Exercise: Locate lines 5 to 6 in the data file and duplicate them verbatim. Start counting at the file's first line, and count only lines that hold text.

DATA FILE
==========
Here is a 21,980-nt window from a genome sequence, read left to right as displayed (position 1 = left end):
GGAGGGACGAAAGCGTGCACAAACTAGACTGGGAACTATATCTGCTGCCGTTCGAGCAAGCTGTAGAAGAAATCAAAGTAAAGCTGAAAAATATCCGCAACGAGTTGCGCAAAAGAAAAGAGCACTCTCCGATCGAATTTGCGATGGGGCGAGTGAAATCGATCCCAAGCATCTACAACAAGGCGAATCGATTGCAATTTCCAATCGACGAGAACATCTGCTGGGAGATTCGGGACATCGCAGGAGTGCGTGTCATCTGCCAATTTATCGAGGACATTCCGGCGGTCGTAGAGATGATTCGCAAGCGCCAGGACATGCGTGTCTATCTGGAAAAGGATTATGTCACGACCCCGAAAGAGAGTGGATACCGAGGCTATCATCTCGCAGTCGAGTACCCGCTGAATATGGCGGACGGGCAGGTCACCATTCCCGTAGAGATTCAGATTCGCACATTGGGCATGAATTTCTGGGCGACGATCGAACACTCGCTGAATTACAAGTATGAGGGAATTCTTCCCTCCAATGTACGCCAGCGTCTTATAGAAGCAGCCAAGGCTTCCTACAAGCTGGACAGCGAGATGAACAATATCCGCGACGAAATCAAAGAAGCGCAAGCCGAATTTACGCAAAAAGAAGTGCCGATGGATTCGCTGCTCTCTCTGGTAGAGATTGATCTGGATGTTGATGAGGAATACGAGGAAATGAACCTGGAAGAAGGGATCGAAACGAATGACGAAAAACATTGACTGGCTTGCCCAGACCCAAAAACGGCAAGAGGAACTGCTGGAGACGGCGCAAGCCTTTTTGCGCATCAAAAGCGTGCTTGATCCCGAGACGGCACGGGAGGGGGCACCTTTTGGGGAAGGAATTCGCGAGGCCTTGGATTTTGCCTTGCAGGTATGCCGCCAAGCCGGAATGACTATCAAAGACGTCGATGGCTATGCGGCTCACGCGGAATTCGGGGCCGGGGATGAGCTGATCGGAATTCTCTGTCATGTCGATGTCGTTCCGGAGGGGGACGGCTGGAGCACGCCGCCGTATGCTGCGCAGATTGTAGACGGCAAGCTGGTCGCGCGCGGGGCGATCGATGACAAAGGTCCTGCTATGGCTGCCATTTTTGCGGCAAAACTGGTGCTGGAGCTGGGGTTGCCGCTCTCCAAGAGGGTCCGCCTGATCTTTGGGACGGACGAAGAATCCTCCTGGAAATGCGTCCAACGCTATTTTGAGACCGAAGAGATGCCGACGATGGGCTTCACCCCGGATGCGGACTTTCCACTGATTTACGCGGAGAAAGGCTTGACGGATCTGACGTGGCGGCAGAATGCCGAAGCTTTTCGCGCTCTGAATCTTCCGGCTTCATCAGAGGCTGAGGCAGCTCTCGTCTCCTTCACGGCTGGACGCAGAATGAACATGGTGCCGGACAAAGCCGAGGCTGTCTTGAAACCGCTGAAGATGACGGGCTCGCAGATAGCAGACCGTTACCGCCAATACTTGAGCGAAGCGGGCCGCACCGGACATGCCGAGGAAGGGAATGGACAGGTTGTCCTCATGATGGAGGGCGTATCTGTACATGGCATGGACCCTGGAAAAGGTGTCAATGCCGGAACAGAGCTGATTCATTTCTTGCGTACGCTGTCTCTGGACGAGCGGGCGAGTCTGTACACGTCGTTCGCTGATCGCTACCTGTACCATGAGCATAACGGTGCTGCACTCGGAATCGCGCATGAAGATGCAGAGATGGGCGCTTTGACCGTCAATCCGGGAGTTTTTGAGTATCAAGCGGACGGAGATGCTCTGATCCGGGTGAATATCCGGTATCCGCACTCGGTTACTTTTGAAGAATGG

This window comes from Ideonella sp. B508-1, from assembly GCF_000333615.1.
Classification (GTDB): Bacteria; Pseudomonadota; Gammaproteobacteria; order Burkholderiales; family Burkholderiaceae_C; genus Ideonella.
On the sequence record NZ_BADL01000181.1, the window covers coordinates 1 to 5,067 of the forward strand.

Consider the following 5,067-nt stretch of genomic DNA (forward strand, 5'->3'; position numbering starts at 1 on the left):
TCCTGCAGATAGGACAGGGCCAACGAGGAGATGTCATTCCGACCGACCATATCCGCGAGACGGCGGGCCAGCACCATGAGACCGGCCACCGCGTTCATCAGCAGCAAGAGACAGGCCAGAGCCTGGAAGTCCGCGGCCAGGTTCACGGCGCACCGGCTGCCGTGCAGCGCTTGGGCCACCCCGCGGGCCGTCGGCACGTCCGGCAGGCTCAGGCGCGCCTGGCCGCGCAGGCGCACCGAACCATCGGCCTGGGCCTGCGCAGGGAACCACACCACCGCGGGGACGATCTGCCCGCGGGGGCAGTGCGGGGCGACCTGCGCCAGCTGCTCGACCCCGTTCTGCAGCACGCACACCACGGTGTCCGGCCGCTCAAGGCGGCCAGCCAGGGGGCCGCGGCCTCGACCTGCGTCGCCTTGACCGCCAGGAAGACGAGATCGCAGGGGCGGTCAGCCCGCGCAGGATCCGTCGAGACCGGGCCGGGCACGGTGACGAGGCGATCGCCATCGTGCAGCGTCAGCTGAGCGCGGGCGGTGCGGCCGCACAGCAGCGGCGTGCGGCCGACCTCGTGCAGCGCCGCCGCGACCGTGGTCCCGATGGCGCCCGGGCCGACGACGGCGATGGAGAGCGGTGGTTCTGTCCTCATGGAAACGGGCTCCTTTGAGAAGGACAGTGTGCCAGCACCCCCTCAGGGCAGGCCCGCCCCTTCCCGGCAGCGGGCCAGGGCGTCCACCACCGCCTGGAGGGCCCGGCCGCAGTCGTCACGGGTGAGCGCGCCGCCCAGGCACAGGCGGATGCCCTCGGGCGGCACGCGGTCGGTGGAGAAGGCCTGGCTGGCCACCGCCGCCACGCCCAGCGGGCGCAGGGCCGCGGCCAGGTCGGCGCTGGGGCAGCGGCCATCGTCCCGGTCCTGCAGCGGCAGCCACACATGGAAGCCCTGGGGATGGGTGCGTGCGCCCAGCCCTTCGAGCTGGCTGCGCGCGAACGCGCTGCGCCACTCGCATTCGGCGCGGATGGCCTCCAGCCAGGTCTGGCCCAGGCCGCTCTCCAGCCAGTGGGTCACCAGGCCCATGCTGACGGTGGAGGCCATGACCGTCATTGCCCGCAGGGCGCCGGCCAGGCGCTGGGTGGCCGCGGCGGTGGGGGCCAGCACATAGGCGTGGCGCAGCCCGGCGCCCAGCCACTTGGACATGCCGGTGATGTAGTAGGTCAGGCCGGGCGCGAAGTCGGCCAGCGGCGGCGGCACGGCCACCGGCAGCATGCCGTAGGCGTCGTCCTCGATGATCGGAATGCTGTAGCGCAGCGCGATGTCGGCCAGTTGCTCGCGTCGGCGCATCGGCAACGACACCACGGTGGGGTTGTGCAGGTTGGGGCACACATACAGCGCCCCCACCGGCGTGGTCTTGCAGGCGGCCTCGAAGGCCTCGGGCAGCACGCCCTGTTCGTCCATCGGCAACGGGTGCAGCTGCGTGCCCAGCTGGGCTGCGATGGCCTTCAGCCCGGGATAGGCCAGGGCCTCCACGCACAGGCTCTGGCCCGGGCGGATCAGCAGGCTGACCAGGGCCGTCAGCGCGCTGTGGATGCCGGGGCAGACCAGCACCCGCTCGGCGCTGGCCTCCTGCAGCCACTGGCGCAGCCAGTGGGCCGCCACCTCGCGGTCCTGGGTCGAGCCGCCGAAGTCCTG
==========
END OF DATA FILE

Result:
On the sequence record NZ_BADL01000181.1, the window covers coordinates 1 to 5,067 of the forward strand.

Consider the following 5,067-nt stretch of genomic DNA (forward strand, 5'->3'; position numbering starts at 1 on the left):